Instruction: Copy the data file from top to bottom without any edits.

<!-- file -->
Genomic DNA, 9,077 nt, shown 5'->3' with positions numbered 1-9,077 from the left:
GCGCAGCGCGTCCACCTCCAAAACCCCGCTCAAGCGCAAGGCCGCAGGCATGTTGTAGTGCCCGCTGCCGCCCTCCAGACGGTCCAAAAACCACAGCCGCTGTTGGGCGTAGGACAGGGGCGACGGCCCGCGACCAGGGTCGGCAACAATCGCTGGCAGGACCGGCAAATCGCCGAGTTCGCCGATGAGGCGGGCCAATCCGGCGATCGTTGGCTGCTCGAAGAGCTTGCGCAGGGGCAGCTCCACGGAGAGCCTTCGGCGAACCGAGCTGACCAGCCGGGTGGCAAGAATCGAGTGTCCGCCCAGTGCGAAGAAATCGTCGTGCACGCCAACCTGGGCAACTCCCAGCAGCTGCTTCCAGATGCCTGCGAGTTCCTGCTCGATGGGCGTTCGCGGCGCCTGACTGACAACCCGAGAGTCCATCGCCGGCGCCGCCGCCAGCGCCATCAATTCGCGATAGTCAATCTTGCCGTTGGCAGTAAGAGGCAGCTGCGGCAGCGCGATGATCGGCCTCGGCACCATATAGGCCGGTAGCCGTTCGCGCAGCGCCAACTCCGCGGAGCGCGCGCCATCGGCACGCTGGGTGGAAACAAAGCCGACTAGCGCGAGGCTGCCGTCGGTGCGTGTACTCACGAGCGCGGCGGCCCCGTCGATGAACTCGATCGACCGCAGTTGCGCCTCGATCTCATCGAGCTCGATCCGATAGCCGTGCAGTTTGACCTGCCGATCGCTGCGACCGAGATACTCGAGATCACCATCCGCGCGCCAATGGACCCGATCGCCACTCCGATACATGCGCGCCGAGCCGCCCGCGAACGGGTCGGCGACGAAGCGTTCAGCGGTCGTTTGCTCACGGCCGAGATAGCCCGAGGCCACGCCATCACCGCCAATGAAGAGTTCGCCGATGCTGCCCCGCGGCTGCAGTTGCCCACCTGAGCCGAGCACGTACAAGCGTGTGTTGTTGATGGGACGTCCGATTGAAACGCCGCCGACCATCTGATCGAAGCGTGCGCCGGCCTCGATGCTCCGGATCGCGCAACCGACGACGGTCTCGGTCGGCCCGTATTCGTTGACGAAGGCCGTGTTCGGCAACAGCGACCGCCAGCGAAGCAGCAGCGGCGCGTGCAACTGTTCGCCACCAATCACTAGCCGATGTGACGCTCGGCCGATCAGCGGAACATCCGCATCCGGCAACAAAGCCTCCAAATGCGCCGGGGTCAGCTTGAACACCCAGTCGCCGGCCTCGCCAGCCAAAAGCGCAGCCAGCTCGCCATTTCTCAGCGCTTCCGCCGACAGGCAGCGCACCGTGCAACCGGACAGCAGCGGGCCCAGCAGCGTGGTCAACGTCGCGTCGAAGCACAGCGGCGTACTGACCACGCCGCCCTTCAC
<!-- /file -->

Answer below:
Genomic DNA, 9,077 nt, shown 5'->3' with positions numbered 1-9,077 from the left:
GCGCAGCGCGTCCACCTCCAAAACCCCGCTCAAGCGCAAGGCCGCAGGCATGTTGTAGTGCCCGCTGCCGCCCTCCAGACGGTCCAAAAACCACAGCCGCTGTTGGGCGTAGGACAGGGGCGACGGCCCGCGACCAGGGTCGGCAACAATCGCTGGCAGGACCGGCAAATCGCCGAGTTCGCCGATGAGGCGGGCCAATCCGGCGATCGTTGGCTGCTCGAAGAGCTTGCGCAGGGGCAGCTCCACGGAGAGCCTTCGGCGAACCGAGCTGACCAGCCGGGTGGCAAGAATCGAGTGTCCGCCCAGTGCGAAGAAATCGTCGTGCACGCCAACCTGGGCAACTCCCAGCAGCTGCTTCCAGATGCCTGCGAGTTCCTGCTCGATGGGCGTTCGCGGCGCCTGACTGACAACCCGAGAGTCCATCGCCGGCGCCGCCGCCAGCGCCATCAATTCGCGATAGTCAATCTTGCCGTTGGCAGTAAGAGGCAGCTGCGGCAGCGCGATGATCGGCCTCGGCACCATATAGGCCGGTAGCCGTTCGCGCAGCGCCAACTCCGCGGAGCGCGCGCCATCGGCACGCTGGGTGGAAACAAAGCCGACTAGCGCGAGGCTGCCGTCGGTGCGTGTACTCACGAGCGCGGCGGCCCCGTCGATGAACTCGATCGACCGCAGTTGCGCCTCGATCTCATCGAGCTCGATCCGATAGCCGTGCAGTTTGACCTGCCGATCGCTGCGACCGAGATACTCGAGATCACCATCCGCGCGCCAATGGACCCGATCGCCACTCCGATACATGCGCGCCGAGCCGCCCGCGAACGGGTCGGCGACGAAGCGTTCAGCGGTCGTTTGCTCACGGCCGAGATAGCCCGAGGCCACGCCATCACCGCCAATGAAGAGTTCGCCGATGCTGCCCCGCGGCTGCAGTTGCCCACCTGAGCCGAGCACGTACAAGCGTGTGTTGTTGATGGGACGTCCGATTGAAACGCCGCCGACCATCTGATCGAAGCGTGCGCCGGCCTCGATGCTCCGGATCGCGCAACCGACGACGGTCTCGGTCGGCCCGTATTCGTTGACGAAGGCCGTGTTCGGCAACAGCGACCGCCAGCGAAGCAGCAGCGGCGCGTGCAACTGTTCGCCACCAATCACTAGCCGATGTGACGCTCGGCCGATCAGCGGAACATCCGCATCCGGCAACAAAGCCTCCAAATGCGCCGGGGTCAGCTTGAACACCCAGTCGCCGGCCTCGCCAGCCAAAAGCGCAGCCAGCTCGCCATTTCTCAGCGCTTCCGCCGACAGGCAGCGCACCGTGCAACCGGACAGCAGCGGGCCCAGCAGCGTGGTCAACGTCGCGTCGAAGCACAGCGGCGTACTGACCACGCCGCCCTTCAC